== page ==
[JURIST] Members of the Niger opposition party said Saturday that police had detained 30 former opposition lawmakers, allegedly at the behest of Niger President Mamadou Tandja [BBC profile]. The 30 former member of parliament were arrested on charges of embezzlement [AFP report], but are likely being targeted for their opposition to Tandja's dissolution of parliament [BBC report] and new constitution [JURIST report], which permits him to run for office for an indefinite number of terms. The arrested politicians, who are being held without bail, refuse to recognize Tandja's expansion of his powers. Tandja's term in office is currently slated to end [Voice of America report] on December 22.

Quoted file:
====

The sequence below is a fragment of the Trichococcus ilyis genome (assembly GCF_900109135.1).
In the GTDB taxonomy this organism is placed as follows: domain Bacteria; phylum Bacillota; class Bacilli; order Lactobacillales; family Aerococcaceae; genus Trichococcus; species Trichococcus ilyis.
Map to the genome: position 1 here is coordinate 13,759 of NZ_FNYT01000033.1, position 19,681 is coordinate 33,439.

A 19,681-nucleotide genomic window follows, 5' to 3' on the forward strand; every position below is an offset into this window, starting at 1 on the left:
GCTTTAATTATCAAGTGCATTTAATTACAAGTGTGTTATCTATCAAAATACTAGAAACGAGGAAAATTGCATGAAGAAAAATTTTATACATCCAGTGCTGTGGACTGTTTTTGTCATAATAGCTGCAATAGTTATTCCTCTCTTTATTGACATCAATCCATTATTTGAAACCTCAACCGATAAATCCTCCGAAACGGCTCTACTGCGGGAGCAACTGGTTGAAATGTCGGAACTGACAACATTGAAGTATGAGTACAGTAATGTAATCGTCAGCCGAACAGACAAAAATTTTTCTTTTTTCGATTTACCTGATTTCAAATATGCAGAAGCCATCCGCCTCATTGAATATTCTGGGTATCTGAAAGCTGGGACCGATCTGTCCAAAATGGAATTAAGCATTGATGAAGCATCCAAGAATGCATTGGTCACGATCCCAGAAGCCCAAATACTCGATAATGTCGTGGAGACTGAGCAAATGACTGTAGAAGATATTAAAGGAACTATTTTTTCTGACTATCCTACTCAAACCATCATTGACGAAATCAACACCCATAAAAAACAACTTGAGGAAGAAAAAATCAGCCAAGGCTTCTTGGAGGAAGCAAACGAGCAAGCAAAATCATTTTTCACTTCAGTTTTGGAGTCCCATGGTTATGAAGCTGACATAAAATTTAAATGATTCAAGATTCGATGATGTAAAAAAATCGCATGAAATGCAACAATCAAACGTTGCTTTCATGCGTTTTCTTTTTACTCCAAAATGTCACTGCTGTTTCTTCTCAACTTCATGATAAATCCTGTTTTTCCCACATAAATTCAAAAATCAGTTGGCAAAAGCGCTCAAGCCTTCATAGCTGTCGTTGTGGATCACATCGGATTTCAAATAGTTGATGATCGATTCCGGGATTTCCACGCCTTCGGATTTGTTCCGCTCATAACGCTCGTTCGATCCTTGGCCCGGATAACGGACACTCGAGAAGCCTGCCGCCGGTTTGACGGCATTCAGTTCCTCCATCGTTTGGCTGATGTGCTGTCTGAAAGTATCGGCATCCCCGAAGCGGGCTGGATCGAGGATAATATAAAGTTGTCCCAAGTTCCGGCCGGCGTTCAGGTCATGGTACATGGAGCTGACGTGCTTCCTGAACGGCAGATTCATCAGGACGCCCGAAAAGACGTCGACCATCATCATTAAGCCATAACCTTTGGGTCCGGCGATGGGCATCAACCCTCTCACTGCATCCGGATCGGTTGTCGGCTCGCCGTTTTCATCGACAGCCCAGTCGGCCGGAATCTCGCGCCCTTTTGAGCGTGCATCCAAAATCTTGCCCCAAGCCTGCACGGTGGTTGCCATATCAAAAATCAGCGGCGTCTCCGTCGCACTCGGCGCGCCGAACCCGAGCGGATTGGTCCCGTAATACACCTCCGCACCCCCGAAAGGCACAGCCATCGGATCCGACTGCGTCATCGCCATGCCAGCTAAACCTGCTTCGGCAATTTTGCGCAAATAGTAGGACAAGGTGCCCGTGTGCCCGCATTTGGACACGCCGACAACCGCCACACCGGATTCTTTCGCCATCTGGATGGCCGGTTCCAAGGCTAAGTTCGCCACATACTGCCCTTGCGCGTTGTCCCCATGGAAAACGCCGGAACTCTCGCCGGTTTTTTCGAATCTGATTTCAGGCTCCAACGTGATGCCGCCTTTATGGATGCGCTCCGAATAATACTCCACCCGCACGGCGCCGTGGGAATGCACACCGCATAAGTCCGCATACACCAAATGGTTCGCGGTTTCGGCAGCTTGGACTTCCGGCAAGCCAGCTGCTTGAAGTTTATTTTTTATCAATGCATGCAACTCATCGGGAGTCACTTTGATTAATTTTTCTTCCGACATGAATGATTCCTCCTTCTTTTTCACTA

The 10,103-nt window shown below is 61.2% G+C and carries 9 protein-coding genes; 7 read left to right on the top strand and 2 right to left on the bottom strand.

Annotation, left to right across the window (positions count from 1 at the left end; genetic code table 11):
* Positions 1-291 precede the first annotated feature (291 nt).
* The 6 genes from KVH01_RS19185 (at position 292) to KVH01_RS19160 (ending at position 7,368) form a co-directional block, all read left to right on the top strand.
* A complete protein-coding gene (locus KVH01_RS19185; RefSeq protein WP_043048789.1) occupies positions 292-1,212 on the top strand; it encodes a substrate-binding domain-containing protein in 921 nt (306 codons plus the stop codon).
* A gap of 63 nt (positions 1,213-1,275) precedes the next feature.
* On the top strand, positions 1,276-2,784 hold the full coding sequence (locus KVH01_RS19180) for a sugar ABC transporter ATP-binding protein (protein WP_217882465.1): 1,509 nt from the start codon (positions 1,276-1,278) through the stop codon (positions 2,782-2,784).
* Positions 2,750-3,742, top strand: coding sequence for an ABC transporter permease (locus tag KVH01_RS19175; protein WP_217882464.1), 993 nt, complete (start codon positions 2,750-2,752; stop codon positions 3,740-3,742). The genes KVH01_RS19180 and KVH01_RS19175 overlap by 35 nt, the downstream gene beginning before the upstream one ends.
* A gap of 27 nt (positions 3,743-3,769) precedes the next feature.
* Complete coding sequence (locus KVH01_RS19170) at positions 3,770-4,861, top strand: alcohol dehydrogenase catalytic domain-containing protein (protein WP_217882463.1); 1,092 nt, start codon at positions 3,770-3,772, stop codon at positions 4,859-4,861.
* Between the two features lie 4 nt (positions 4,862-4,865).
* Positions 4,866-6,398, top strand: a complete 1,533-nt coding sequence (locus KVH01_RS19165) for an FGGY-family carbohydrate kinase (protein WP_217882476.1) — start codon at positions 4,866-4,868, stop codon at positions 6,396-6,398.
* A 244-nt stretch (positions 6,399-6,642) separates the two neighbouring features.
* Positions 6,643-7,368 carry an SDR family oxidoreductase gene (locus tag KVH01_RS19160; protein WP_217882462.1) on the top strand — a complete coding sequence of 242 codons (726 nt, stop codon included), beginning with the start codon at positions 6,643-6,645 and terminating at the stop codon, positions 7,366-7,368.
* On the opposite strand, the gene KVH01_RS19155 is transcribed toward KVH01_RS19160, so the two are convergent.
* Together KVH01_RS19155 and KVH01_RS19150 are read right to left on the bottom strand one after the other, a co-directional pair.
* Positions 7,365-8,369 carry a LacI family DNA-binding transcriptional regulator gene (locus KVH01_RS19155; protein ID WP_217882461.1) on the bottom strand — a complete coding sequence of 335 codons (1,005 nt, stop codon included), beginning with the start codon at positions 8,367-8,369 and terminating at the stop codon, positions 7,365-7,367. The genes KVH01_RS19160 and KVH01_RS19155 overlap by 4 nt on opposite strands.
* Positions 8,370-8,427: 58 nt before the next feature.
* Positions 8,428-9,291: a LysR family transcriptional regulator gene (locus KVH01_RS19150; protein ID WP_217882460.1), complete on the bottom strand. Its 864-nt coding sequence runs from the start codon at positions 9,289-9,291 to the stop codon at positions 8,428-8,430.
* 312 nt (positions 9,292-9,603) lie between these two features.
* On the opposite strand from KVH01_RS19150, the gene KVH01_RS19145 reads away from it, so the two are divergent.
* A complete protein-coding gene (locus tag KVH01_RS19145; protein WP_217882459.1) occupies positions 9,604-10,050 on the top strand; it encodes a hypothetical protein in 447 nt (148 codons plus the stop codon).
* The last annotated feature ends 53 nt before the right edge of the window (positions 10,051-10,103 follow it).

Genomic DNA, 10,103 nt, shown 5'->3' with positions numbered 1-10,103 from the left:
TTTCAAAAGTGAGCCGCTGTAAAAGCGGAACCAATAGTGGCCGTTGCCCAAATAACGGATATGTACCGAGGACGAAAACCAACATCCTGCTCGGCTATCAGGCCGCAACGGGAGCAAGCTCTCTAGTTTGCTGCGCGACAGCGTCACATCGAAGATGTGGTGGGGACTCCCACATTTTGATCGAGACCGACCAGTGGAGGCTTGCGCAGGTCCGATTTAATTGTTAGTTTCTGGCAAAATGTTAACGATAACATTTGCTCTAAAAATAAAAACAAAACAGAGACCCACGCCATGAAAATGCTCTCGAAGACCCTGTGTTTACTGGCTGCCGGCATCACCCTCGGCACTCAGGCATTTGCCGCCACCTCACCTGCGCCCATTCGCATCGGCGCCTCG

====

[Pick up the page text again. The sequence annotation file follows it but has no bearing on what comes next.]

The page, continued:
The opposition already pledged [JURIST report] to oppose Tandja's new constitution. Among the new constitution's changes is the abolition of a presidential two-term limit, allowing Tandja to remain in office for three more years [AFP report] and to run in any subsequent elections, allowing the president to appoint one third of the members [CBC report] of a newly-created Senate, and establishing a media-monitoring position that would have the authority to jail reporters thought to present a threat to the country. In the lead-up to the election, CDFR had encouraged a popular boycott of the referendum on constitutional grounds, forming the basis for its dismissal of official electoral statistics. In June, opposition leader Bazoum Mohamed of the Nigerien Party for Democracy and Socialism (PNDS) [party website] accused Tandja of committing a coup d'etat [JURIST report] by annulling the West African country's Constitutional Court. The Constitutional Court ruled in May that plans to hold a referendum on allowing a third term were unconstitutional. Tandja responded to the ruling by dissolving parliament and assuming emergency powers.